From the Cambridge Dictionary:
- empathy: the ability to share someone else's feelings or experiences by imagining what it would be like to be in that person's situation
- sympathy: (an expression of) understanding and care for someone else's suffering
If you aren’t the target of an adversity, then your ability to empathize with targets of that adversity is limited. If you do not experience an adversity directly, then you are ignorant of what it is to experience that adversity, and all it entails. In fact, to presume to empathize with any experience that you do not share is disingenuous. As a white male, I am ignorant of the lesbian experience. I cannot empathize with the experience, and if I speak of the lesbian experience, I will misrepresent it in ways that I simply cannot understand.
One person cannot sufficiently empathize with the experiences of another only by being sensitive and receptive enough. It is a fool’s errand; we should not attempt it, and we should not expect it. A white American cannot genuinely empathize with the black American experience, and a white American does a disservice to black Americans when he or she presumes to able to. Of course, a white American can sympathize with black Americans. However, sympathy originates from empathy, and thus, any human can sympathize with black Americans from the common ground of the human experience. That is the common ground of empathy. Of course, the greatest adversities of black Americans do not arise from the human experience. Sympathy is genuine. Sometimes sympathy seems like it isn't enough, but it is honest.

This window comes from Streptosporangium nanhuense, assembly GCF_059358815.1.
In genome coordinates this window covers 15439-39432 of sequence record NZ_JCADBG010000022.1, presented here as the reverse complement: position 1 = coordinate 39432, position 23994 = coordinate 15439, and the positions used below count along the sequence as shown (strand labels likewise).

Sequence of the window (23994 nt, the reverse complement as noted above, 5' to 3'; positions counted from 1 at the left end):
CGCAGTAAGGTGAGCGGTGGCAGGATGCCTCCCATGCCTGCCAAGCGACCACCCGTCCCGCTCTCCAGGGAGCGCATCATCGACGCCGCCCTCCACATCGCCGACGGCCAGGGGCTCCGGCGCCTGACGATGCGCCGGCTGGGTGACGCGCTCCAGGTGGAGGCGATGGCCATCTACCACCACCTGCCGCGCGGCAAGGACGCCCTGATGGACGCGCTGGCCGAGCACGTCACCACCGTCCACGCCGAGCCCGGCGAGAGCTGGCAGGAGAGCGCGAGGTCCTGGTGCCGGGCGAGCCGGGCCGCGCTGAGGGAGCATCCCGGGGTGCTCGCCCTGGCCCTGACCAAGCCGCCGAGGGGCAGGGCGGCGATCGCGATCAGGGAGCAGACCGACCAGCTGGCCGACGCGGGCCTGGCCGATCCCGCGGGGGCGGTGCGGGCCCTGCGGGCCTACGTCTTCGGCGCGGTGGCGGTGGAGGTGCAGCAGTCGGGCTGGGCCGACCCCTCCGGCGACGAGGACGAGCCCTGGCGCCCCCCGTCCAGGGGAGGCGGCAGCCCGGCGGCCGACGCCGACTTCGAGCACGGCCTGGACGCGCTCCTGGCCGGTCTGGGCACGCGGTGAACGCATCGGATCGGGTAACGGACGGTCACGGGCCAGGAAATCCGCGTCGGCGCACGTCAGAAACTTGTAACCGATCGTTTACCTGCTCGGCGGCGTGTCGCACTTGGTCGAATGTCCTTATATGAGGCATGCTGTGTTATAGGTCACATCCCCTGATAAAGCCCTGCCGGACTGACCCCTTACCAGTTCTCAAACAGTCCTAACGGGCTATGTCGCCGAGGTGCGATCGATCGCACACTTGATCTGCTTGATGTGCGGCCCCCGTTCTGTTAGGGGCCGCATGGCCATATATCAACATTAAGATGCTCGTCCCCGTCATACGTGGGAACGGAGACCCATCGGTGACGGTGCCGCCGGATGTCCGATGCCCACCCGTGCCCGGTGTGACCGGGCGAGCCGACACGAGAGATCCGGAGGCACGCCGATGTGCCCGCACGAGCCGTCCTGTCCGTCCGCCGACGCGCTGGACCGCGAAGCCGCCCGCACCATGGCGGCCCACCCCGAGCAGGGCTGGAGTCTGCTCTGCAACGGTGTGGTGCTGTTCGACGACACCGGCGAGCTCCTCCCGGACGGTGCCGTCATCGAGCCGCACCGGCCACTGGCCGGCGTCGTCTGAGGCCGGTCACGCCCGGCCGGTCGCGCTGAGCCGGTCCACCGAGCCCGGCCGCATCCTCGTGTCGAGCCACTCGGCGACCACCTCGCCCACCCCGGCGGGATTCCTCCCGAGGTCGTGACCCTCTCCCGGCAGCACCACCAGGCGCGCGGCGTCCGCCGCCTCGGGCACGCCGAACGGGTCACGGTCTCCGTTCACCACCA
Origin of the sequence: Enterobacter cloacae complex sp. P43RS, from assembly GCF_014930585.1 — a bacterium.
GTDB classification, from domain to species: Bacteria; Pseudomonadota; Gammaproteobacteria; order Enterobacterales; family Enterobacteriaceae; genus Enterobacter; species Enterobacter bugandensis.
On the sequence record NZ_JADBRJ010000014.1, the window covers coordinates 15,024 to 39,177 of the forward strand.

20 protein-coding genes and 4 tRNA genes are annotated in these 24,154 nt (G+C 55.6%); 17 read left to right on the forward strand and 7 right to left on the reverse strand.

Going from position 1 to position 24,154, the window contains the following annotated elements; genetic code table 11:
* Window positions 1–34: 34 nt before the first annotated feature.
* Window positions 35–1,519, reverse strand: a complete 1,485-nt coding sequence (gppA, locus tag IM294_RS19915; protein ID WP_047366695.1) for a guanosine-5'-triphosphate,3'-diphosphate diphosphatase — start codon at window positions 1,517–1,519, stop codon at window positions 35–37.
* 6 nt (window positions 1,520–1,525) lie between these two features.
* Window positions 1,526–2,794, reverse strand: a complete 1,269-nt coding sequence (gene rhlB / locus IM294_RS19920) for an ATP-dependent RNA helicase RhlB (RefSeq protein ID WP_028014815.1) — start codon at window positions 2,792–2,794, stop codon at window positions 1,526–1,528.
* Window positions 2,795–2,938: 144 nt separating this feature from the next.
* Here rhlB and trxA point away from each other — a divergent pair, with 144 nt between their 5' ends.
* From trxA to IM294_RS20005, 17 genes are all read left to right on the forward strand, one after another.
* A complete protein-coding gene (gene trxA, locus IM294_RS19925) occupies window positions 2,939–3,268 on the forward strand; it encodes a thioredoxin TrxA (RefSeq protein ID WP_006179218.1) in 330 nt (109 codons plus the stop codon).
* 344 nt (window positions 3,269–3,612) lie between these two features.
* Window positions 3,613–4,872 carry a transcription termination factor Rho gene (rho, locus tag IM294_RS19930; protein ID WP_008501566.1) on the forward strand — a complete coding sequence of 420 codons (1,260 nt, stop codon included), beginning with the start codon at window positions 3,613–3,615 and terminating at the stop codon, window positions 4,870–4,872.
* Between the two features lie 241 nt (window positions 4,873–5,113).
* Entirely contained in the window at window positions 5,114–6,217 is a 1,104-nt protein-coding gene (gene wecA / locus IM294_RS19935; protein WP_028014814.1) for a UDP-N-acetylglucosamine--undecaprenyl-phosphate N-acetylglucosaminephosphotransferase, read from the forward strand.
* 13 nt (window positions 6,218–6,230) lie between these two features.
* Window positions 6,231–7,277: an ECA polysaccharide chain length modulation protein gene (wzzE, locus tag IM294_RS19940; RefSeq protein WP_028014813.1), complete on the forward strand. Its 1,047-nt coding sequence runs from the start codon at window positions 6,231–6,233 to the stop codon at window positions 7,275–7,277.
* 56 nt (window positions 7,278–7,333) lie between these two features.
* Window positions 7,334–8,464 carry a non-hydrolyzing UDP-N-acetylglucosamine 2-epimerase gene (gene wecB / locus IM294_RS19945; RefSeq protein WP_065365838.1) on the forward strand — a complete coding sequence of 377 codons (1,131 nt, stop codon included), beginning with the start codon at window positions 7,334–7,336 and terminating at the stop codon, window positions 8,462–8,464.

In no way does this mean that we cannot, or should not take offense or react when we witness behavior that causes another harm. It only means that we should be genuine in our offense, and realize that the empathy we share is limited, whereas the sympathy is not. We are most beneficial when our defense of others originates from our own experience, and from our sympathy that originates from the commonalities of human experience.